This beautiful lady has become his ideal, and his recollection of her someone who he is convinced could make his life fulfilling. Though he is unstuck in time, in a Vonnegut-echoed manner, he can spend some of that time with her; now, a note on the technique, as the film was constructed through a series of still photographs, memory-like, except for one image when the static nature of the visuals springs subtly to life for his sweetest experience of this woman. Unlike the pessimistic Gilliam film, our protagonist travels to the far future as well, allowing him to understand that humanity survives in an advanced, hyper-intellectual state.

However, La Jetée strikes a note of doom as well, and not merely because of the Armageddon that triggers the tale, for it is leading up to an inevitability, a structure of circularity that is inescapable even if you think you have foiled time itself. Which leaves the film as the only record any of this happened at all, which technically it did not in the real world, it only happened in Marker's head and he was able to put it down on celluloid. That relation between film and memory was very important in his work, and influenced films like David Lynch's Lost Highway while being influenced in turn by Marker's favourite movie of all time.

This was Alfred Hitchcock's Vertigo, on the surface a mystery thriller with a sick obsession at its heart, but under Marker's approach a profound examination of time and its effects on us and our minds. You could say, yeah, it makes us get older, so what? But there is more to it than that, as our memory proves, flitting around anything from days of significance to moments of total trivia without delineating between the two, or all points in between, and even placing the trivia as more memorable than the significant: how often have you woken up with an ephemeral pop song in your head, or a line from a throwaway movie?

Sans Soleil was presented as a travelogue, with Marker's footage of a trip to Japan handy for supposing what it would be like to view our Earth through alien eyes, as many a Western talent has felt that way on arriving in the Land of the Rising Sun. Maybe nothing novel there, but he was not willing to leave it at that, as he sought out a mixture of the most bizarre and most banal clips he could find and edited them together with bits and pieces of other's documentaries too, including ones about Bissau in Africa and the one that opens the film of three Icelandic girls taken many years before - they had no idea they were featured until the twenty-tens.

More than that, those Japanese travelogues around cat shrines, gaming parlours and sex museums with taxidermy animals posing for dioramas that would be illegal to portray if they were human participants, the narration swims in and out of your consciousness, at points assisting you in identifying a new view on the world, at others obfuscating them. But that there is a trip to San Francisco to the locations from Vertigo oddly ties it all together, as we perceive Sans Soleil, and indeed La Jetée, demonstrate a lot about how memory can define us, guide us, and of course play tricks on us. Some of this imagery is deliberately obscure, some of it revelatory, some of it even revolting - isn't that a lot like life? Somehow Marker's disarming otherness undercuts accusations of pretension, and in the case of the 1962 film, taps into a weird truth that renders it curiously moving.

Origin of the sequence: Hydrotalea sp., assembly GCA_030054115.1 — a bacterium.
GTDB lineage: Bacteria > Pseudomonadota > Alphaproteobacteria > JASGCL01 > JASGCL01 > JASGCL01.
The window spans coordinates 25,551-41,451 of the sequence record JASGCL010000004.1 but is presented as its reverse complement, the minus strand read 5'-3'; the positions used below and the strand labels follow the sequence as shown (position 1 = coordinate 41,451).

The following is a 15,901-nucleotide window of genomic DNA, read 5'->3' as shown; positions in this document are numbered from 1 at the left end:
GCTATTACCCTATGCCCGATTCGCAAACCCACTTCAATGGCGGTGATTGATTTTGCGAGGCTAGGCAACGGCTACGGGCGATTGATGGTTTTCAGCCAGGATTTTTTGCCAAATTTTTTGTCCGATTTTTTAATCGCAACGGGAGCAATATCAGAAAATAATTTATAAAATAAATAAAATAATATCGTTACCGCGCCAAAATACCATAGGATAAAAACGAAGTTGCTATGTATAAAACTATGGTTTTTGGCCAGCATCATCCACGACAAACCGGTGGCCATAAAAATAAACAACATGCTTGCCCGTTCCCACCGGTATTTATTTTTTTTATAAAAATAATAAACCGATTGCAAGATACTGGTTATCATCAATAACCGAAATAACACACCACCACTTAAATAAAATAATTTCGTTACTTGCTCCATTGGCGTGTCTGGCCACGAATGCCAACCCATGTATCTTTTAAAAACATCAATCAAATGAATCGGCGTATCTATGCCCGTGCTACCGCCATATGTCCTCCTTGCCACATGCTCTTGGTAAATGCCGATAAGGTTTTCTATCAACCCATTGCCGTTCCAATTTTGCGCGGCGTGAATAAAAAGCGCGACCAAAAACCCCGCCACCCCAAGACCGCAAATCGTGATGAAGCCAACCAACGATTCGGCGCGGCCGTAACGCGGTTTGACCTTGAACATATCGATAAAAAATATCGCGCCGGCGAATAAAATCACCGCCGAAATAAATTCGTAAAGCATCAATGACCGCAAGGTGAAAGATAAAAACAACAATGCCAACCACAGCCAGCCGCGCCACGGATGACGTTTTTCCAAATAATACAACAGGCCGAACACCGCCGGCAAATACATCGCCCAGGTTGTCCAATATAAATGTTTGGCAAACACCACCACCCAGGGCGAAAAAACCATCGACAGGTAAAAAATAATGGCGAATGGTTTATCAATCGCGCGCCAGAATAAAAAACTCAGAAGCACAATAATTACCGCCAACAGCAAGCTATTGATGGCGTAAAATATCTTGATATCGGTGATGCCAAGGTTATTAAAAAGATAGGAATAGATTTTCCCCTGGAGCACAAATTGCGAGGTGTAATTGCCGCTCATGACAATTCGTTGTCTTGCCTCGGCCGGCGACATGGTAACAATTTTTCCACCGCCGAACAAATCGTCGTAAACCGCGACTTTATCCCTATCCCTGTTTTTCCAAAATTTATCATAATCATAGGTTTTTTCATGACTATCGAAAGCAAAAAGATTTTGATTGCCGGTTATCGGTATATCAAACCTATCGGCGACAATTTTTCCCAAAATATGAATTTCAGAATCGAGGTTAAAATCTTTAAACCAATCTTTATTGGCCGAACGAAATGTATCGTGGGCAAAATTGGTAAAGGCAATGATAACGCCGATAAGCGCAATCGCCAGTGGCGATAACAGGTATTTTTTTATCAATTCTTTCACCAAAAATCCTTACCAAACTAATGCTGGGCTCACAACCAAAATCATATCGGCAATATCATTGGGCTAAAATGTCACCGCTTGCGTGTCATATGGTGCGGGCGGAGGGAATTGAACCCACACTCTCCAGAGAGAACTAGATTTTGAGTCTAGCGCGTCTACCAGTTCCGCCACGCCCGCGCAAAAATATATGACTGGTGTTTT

[The Criterion Collection release both these films on a single disc Blu-ray with the following features:

New, restored high-definition digital transfers, approved by director Chris Marker, with uncompressed monaural soundtracks on the Blu-ray
Two interviews with filmmaker Jean-Pierre Gorin
Chris on Chris, a video piece on Marker by filmmaker and critic Chris Darke
Two excerpts from the French television series Court-circuit (le magazine): a look at David Bowie's music video for the songJump They Say, inspired by La Jetée, and an analysis of Hitchcock's Vertigo and its influence on Marker
Junkopia, a six-minute film by Marker, Frank Simone, and John Chapman about the Emeryville Mudflats (Blu-ray only)
New English subtitle translations
PLUS: A booklet featuring a new essay by Marker scholar Catherine Lupton, an interview with Marker, notes on the films and filmmaking by Marker, and more.]

Author: Graeme Clark.

 

< Back to Article list

Untitled 1

Login
  Username:
 
  Password:
 
   
 
Forgotten your details? Enter email address in Username box and click Reminder. Your details will be emailed to you.
   

Latest Poll
Which star is the best at shouting?
Arnold Schwarzenegger
Brian Blessed
Tiffany Haddish
Steve Carell
Olivia Colman
Captain Caveman
Sylvester Stallone
Gerard Butler
Samuel L. Jackson
Bipasha Basu
   
 
   

Recent Visitors
Graeme Clark
Andrew Pragasam
Darren Jones
  Rachel Franke
Enoch Sneed
Paul Smith
Paul Shrimpton
  Desbris M
   

 

Last Updated: 31 March, 2018